I was introduced to the concept by a friend who, noting the design of the iPhone (which was, at that point, relatively new), described the possibility of stripping back that which is unnecessary in order to find ‘perfection’ (rather than seeking the same result by ‘adding things on’). In the context of the dominance of Blackberry phones and the ‘fact’ that a business device required a full, physical qwerty keyboard, the iPhone boasted a bold, minimalist design. And it won. It became that which we never knew we always needed.
I’ve thought about the point often since then.
When I read Richard J. Foster’s Celebration of Discipline, I was struck by the chapter on the ‘discipline of simplicity’. I remain gripped by this vision where my speech and actions and entire way of life is far more…simple—far less cluttered and noisy and complex.
I’ve set myself the goal for 2014 of centering my thinking specifically around three spheres of thought, and the possible overlaps between them.
These spheres of thought are missional thinking and practice, the spirituality and practice of nonviolence, and the principles of permaculture. Things always look more interesting in Venn diagrams, so I’ve included one here:
A number of years ago, when I was just starting out in a career in theological education (a career path which I have, subsequently, abandoned), I was asked to deliver a lecture for an introductory theology class. The lecture was entitled ‘Redemptive Human Relationships’, and I was quite excited about delivering it due to the fact that it had been formative in my own thinking when I sat through a similar class under Dr Shane Clifton a few years earlier.
The class was basically about the new possibilities for human relationships that arise out of the life and ministry (and death and resurrection) of Jesus of Nazareth: relationships free from oppression or exploitation of the other; relationships defined by mutual submission and sacrificial love and which aim for full human flourishing.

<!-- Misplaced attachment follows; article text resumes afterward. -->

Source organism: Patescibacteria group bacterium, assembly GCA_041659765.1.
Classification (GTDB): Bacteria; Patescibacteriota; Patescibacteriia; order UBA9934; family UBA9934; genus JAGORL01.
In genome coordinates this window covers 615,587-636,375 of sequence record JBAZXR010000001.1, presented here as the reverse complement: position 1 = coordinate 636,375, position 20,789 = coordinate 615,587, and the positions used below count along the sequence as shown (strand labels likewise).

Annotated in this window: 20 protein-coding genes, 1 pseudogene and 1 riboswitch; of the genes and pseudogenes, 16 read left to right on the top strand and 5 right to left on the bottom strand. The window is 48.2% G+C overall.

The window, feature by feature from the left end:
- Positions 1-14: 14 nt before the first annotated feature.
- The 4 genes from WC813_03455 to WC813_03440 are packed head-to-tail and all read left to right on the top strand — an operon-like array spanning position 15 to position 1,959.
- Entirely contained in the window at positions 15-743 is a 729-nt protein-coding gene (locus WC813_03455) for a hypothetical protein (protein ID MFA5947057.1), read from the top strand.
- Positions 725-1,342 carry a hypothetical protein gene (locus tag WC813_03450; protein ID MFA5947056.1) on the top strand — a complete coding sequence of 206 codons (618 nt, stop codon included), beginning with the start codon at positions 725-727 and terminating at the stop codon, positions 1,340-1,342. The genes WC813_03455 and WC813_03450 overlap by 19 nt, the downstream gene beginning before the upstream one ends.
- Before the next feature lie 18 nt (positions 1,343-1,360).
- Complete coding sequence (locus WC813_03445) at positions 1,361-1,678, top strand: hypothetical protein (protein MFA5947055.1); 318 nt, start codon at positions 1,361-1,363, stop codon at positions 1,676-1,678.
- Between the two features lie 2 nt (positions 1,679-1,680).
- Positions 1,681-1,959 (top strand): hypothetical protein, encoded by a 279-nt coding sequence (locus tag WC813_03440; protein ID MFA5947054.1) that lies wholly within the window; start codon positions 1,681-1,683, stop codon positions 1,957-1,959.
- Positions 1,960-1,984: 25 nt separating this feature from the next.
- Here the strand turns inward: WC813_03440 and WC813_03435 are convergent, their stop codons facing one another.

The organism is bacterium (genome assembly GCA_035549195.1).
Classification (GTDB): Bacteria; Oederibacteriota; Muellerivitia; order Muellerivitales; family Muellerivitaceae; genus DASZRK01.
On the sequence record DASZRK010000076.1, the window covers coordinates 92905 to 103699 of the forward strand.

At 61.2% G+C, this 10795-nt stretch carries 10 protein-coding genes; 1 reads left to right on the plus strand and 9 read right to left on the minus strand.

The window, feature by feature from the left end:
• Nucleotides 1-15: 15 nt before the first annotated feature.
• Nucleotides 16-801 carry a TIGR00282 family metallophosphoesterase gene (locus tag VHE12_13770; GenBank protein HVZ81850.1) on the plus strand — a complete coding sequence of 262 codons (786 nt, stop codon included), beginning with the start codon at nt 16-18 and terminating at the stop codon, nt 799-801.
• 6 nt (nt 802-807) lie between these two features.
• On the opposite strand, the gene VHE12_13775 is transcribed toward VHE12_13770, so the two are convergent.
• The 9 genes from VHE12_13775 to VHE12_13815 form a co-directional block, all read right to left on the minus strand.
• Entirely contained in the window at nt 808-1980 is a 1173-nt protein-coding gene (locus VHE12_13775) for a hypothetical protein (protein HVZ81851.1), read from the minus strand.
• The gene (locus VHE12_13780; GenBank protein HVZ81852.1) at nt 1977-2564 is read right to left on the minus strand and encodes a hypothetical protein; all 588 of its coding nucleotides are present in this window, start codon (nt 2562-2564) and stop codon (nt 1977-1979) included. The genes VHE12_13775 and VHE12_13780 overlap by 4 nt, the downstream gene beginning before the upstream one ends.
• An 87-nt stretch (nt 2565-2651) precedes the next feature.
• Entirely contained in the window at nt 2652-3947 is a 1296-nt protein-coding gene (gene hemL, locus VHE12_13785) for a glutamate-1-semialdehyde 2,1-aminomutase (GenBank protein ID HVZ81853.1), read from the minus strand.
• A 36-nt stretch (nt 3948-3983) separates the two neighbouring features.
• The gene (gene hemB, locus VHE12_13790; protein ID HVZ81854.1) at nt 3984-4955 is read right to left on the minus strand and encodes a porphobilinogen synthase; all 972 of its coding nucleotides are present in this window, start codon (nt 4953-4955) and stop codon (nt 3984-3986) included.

I spent quite a bit of time preparing for the lecture, and couldn’t wait to get into it. I was especially interested in challenging what I (still) believe to be harmful notions of ‘male headship’ that float around certain areas of the Church.
Well, the Micah Challenge’sVoices for Justice conference is over for another a year, and I thought I might offer just a few reflections on what we did while we were in Canberra for the four incredible days.
Though the quality of the teaching sessions, the general reality of our diversity in unity, and the important meetings with (over 100!) MPs are obviously very important to note (and great to take part in), I thought I’d take a step back and look at some of the larger themes. The conference this year centred, basically, around two main points:
Every year, hundreds of Australian Christians who are concerned with issues of poverty and justice head to Canberra to meet with our elected political representatives as part of the Micah Challenge’s Voices for Justice conference. We meet with them to discuss the Millennium Development Goals, and to remind them of the commitment our nation made to these goals by 2015.
With just 3 days to go until Voices for Justice 2012(!), I wanted to reflect for a moment on what it is that we are actually doing when we descend on Canberra every year, from my perspective, and why we do (and should do) it.